19 States Have Narrowed Juvenile Involvement in Adult System Since 2015

Since 2015, more than one-third of states have taken legislative action, executive action or both to limit the number of juvenile offenders who are exposed to adult court or adult incarceration facilities.

So says “Raising the Bar,” a report on state juvenile justice trends released today by the Campaign for Youth Justice, a national organization focused on keeping youths out of the adult criminal justice system.

Following is a rundown of the ways in which 19 different states amended their laws and policies to keep more youths in the juvenile justice system.

Age of Jurisdiction

The most straightforward inclusion of youth in the adult system occurs in states that consider people under the age of 18 to be adults in the eyes of the law. In 2007, there were 14 states that still counted certain minors as adults without exception. By 2013, it was down to 10.

That number is now down to five: Georgia, Michigan, Missouri, Texas and Wisconsin. All five have legislative bills in the hopper to raise the age of jurisdiction to 18.

The past three years have brought age-raising bills in South Carolina, Louisiana, North Carolina and New York. The latter two were the only states in the union to automatically include 16-year-olds in the adult system. Both of them will include most under-18 youth in the juvenile system by 2019.

Limiting the Transfer Process

Every state has at least one mechanism to transfer juvenile offenders into adult court, and most states have more than one. Since 2015, ten states have acted to shield some juveniles from these mechanisms.

Age Threshold: Connecticut, Illinois and New Jersey raised the lowest age at which a youth could be mandatorily transferred (15 for Connecticut and New Jersey, 16 for Illinois). Kansas and Vermont established minimum ages at which a youth could even be considered for transfer (14 in Kansas, 12 in Vermont).

Process: California now mandates that decisions to transfer a youth to adult court must factor in age, maturity and a slew of other indicators. Texas passed a bill that permits juveniles to appeal a transfer decision immediately, as opposed to waiting for conviction in adult court.

Automatic Transfers: Illinois and Utah passed laws that lower the number of serious offenses that trigger an automatic transfer of youths to adult court.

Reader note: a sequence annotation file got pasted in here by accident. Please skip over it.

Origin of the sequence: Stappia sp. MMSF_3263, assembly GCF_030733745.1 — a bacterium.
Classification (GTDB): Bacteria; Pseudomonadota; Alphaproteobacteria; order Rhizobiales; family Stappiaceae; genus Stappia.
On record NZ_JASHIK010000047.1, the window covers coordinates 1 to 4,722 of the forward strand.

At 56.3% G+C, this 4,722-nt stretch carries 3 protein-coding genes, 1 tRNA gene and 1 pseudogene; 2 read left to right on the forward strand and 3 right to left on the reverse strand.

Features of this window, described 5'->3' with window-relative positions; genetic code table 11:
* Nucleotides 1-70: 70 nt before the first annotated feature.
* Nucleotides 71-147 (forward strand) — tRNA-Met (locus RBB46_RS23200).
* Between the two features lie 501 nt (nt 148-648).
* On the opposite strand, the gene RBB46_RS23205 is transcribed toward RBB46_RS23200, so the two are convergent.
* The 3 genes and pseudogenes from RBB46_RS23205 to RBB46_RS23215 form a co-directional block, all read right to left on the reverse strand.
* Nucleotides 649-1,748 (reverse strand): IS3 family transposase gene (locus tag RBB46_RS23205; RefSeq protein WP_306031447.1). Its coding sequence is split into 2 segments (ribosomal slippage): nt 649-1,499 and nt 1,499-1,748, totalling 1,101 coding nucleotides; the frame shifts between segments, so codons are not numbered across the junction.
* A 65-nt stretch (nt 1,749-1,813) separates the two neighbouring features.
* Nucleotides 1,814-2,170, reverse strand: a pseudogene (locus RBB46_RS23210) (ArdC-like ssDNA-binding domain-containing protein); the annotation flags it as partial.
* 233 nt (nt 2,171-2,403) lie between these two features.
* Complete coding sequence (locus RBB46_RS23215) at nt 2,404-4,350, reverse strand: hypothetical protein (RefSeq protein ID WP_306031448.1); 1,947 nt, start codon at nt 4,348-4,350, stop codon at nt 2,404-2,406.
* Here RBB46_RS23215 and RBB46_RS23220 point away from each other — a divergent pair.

Limiting Transfer Power

California and Vermont rolled back the ability of prosecutors to directly file certain juveniles in adult court. California’s action was prompted by a state ballot initiative, Proposition 57. It reverses a state ballot initiative from 2000, Proposition 21, that first gave California prosecutors the broad ability to directly file youth in adult court.

Delaware has a passed, but not yet signed, bill that gives adult court judges the ability to send a case back to juvenile court. This would be a significant check on the many automatic paths to transfer in Delaware, including any 15-year-old charged with a felony while in possession of a firearm.

Delaware already empowers its attorney general’s office to send an automatically transferred youth back to juvenile court if it serves the interest of justice.

Indiana has passed a law that now permits adult court judges to consider waiving a youth back into juvenile court after an automatic transfer.

Housing Juveniles in Adult Facilities

Even when youths are tried and convicted in adult court, some states house them in juvenile justice facilities until at least the age of 18. Other states will send transferred juveniles into the same facilities that house adult inmates.

In 2012, years after the Prison Rape Elimination Act (PREA) was signed into law, the Justice Department finally finalized the regulations required to protect inmates from sexual violence. Among the rules: teens who are tried as adults and placed in adult facilities must be kept completely walled off, virtually at all times, from adult inmates.

This makes it very hard to keep teens on the same grounds and stay in compliance, and several states have given up trying to do it. And that is perhaps the biggest reason why there were 2,779 youths in adult prison in 2009, and 993 in 2015, according to federal data.

Certainly there are other factors contributing to this decline, including the overall downward trends in youth arrests and incarceration. But it’s no coincidence that much of the state action here has occurred since PREA regulations were made final.

“Since 2005, 17 states and the District of Columbia have limited or removed youth from adult jails and prisons,” the report says. “Half of these states engaged in reforms between 2015 and 2017.”

Click here to read the full report.

If you are interested in reading more about federal juvenile justice and child welfare policy, read our special issue “Kids on the Hill” absolutely free. Just hit this LINK

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